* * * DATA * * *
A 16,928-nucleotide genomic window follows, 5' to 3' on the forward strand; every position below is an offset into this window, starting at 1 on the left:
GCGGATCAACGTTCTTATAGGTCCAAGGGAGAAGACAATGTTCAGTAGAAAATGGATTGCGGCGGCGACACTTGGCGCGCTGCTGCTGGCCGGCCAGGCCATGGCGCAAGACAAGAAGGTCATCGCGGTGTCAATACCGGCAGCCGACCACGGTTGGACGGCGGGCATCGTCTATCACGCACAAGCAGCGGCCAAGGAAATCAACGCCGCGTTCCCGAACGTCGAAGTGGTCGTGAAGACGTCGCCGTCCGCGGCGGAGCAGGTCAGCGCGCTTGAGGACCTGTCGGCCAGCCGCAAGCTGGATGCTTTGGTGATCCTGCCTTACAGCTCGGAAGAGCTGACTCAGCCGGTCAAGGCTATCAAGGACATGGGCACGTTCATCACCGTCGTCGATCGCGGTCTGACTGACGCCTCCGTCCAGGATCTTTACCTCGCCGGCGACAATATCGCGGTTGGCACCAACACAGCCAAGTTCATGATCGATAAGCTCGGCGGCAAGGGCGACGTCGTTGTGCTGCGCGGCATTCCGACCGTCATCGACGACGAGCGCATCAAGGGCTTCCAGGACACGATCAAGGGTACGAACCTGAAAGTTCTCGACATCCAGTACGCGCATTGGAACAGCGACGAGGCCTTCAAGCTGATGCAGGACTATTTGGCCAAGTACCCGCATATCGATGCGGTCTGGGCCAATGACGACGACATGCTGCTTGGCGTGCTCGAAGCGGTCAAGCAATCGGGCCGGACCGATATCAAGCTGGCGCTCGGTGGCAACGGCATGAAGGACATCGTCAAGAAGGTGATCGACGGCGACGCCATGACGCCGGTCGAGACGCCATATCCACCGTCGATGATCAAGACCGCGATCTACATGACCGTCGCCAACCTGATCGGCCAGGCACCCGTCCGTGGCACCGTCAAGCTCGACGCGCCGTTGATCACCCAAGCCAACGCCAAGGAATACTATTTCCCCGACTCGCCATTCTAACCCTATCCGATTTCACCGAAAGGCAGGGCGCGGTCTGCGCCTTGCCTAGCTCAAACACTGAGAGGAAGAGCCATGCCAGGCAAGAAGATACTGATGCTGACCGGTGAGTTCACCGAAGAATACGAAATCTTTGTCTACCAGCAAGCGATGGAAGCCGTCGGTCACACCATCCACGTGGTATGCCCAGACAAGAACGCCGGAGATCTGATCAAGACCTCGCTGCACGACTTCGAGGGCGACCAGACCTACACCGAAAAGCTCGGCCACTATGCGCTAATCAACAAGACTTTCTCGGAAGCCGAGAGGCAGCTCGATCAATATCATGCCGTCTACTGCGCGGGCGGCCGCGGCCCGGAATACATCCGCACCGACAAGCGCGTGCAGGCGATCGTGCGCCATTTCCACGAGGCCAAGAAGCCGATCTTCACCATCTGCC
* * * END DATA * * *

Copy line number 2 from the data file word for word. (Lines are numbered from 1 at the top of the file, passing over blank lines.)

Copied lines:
GCGGATCAACGTTCTTATAGGTCCAAGGGAGAAGACAATGTTCAGTAGAAAATGGATTGCGGCGGCGACACTTGGCGCGCTGCTGCTGGCCGGCCAGGCCATGGCGCAAGACAAGAAGGTCATCGCGGTGTCAATACCGGCAGCCGACCACGGTTGGACGGCGGGCATCGTCTATCACGCACAAGCAGCGGCCAAGGAAATCAACGCCGCGTTCCCGAACGTCGAAGTGGTCGTGAAGACGTCGCCGTCCGCGGCGGAGCAGGTCAGCGCGCTTGAGGACCTGTCGGCCAGCCGCAAGCTGGATGCTTTGGTGATCCTGCCTTACAGCTCGGAAGAGCTGACTCAGCCGGTCAAGGCTATCAAGGACATGGGCACGTTCATCACCGTCGTCGATCGCGGTCTGACTGACGCCTCCGTCCAGGATCTTTACCTCGCCGGCGACAATATCGCGGTTGGCACCAACACAGCCAAGTTCATGATCGATAAGCTCGGCGGCAAGGGCGACGTCGTTGTGCTGCGCGGCATTCCGACCGTCATCGACGACGAGCGCATCAAGGGCTTCCAGGACACGATCAAGGGTACGAACCTGAAAGTTCTCGACATCCAGTACGCGCATTGGAACAGCGACGAGGCCTTCAAGCTGATGCAGGACTATTTGGCCAAGTACCCGCATATCGATGCGGTCTGGGCCAATGACGACGACATGCTGCTTGGCGTGCTCGAAGCGGTCAAGCAATCGGGCCGGACCGATATCAAGCTGGCGCTCGGTGGCAACGGCATGAAGGACATCGTCAAGAAGGTGATCGACGGCGACGCCATGACGCCGGTCGAGACGCCATATCCACCGTCGATGATCAAGACCGCGATCTACATGACCGTCGCCAACCTGATCGGCCAGGCACCCGTCCGTGGCACCGTCAAGCTCGACGCGCCGTTGATCACCCAAGCCAACGCCAAGGAATACTATTTCCCCGACTCGCCATTCTAACCCTATCCGATTTCACCGAAAGGCAGGGCGCGGTCTGCGCCTTGCCTAGCTCAAACACTGAGAGGAAGAGCCATGCCAGGCAAGAAGATACTGATGCTGACCGGTGAGTTCACCGAAGAATACGAAATCTTTGTCTACCAGCAAGCGATGGAAGCCGTCGGTCACACCATCCACGTGGTATGCCCAGACAAGAACGCCGGAGATCTGATCAAGACCTCGCTGCACGACTTCGAGGGCGACCAGACCTACACCGAAAAGCTCGGCCACTATGCGCTAATCAACAAGACTTTCTCGGAAGCCGAGAGGCAGCTCGATCAATATCATGCCGTCTACTGCGCGGGCGGCCGCGGCCCGGAATACATCCGCACCGACAAGCGCGTGCAGGCGATCGTGCGCCATTTCCACGAGGCCAAGAAGCCGATCTTCACCATCTGCC